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Santa Barbara Leads California In Cutting Water Use

May 5, 2015
Originally published on May 5, 2015 2:37 pm

Cathie Pare adores water-wise gardens. She works for Santa Barbara's water conservation program, and today, she's inspecting a yard that was recently converted from grass to drought-friendly plants.

"There's a little manzanitas in here — the little baby ones," Pare says. "Those are so cute!"

The owners will get reimbursed for half the cost of materials, thanks to a city rebate program that since last July has doled out $190,000.

Pare and a team of two others also visit homes for water checkups to help homeowners program their sprinklers or improve irrigation.

"We also do water checkups inside and help people just find simple leaks, like a toilet leak, which believe it or not will leak 100-150 gallons a day," she says.

All of this has helped Santa Barbara cut water use by 22 percent over just two years. The city now saves more water than any other place in Southern California.

That gives Santa Barbara a head start: To cope with the extreme drought in California, state officials are finalizing a plan to cut water use across the state. They're asking individual cities to reduce water use by anywhere from 4 to 36 percent.

Santa Barbara's water conservation coordinator, Madeline Ward, says her city's program is nothing Californians can't handle.

"We're all use to earthquakes and fires and floods, so if you throw a drought at us we're all going to be able to respond well to it," Ward says. "I think it's just giving people the right tools to do that."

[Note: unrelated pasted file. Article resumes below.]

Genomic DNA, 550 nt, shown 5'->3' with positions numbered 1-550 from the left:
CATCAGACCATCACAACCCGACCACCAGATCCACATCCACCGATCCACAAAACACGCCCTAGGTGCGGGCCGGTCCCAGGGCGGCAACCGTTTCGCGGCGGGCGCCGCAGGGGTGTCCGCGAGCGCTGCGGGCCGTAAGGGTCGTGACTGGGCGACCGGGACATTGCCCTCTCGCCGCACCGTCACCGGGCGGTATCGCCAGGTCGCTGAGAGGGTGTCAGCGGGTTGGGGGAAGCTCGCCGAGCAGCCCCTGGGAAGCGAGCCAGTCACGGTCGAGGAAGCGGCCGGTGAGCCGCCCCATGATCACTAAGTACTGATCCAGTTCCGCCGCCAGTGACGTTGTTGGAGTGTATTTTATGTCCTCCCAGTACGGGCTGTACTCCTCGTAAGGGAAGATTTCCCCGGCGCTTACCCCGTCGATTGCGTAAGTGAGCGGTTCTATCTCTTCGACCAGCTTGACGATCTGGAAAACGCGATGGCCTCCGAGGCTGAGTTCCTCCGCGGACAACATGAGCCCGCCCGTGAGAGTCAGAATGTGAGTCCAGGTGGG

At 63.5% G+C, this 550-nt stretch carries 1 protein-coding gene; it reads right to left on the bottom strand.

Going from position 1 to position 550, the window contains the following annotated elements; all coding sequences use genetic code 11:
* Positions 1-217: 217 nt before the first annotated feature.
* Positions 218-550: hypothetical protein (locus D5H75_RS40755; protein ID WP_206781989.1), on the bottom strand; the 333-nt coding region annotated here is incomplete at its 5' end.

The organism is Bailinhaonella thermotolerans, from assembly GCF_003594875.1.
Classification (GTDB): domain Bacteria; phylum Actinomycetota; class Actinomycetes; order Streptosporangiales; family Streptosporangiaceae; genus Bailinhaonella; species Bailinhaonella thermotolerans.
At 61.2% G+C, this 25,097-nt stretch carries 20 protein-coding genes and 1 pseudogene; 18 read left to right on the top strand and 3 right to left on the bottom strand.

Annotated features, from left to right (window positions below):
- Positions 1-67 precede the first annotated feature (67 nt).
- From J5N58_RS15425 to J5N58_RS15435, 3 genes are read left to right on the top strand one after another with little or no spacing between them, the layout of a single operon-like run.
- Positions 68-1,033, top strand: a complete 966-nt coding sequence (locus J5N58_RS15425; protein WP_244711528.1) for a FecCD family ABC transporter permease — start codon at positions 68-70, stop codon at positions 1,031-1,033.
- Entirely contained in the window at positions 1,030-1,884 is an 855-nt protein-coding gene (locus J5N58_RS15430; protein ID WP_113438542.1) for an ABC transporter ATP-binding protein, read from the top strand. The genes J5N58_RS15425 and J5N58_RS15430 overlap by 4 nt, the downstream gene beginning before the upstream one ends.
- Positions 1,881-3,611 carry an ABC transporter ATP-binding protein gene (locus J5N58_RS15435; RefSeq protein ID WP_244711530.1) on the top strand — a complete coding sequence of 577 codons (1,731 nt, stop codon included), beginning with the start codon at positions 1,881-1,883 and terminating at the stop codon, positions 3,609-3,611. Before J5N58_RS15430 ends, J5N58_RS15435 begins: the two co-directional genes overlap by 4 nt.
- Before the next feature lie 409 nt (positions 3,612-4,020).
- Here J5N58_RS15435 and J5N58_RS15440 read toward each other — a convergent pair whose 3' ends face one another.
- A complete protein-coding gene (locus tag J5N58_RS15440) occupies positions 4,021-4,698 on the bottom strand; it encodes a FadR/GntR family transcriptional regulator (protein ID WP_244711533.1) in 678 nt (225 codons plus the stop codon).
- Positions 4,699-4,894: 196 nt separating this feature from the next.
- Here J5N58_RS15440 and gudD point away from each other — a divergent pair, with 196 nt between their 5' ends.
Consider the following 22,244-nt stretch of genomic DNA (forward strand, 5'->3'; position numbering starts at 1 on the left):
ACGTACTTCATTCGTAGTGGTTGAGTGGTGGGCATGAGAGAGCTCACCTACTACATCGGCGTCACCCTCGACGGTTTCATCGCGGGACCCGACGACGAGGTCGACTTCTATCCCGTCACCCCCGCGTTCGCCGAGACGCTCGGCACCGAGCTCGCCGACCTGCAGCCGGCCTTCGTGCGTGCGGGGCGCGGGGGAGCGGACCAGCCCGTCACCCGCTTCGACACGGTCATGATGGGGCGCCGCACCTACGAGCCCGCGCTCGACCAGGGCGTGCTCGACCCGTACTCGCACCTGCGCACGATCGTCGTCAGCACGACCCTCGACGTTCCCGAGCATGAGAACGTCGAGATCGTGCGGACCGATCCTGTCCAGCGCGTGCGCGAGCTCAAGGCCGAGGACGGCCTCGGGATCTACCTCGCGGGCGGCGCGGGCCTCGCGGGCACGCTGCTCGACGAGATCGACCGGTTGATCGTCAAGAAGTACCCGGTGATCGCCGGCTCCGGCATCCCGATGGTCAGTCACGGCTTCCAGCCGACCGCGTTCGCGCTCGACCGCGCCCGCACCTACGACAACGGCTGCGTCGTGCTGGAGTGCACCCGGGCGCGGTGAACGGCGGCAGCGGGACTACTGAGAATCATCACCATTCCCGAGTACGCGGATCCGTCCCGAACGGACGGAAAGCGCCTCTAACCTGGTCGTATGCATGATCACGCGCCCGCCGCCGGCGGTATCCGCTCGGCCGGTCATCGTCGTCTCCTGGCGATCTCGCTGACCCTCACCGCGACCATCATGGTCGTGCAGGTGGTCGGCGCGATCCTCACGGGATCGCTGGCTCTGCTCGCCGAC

For Santa Barbara, those tools include teaching school kids about the drought, offering rebates for water-saving washing machines, even raising water rates twice in as many years.

But many similar sized cities have tried similar ideas — without similar results.

Ward says maybe the real difference is that Santa Barbara survived another brutal drought, in the late '80s.

"We were in a bit more of a silo at that point," she explains. "It wasn't this monumental, statewide drought that we are now seeing. It mainly had pretty bad effects in the central coast."

At the time Santa Barbara relied almost exclusively on local water sources that were drying up fast. By 1990, the city was freaking out. It set up tough new restrictions, banned watering lawns and jacked up water rates significantly.

Ward says the change was so abrupt, some people actually painted their yellow lawns green to keep up appearances.

"It got to the point where people were really just trying to save their trees, and the feedback we received is that that created a lot of undue hardship for folks," she says.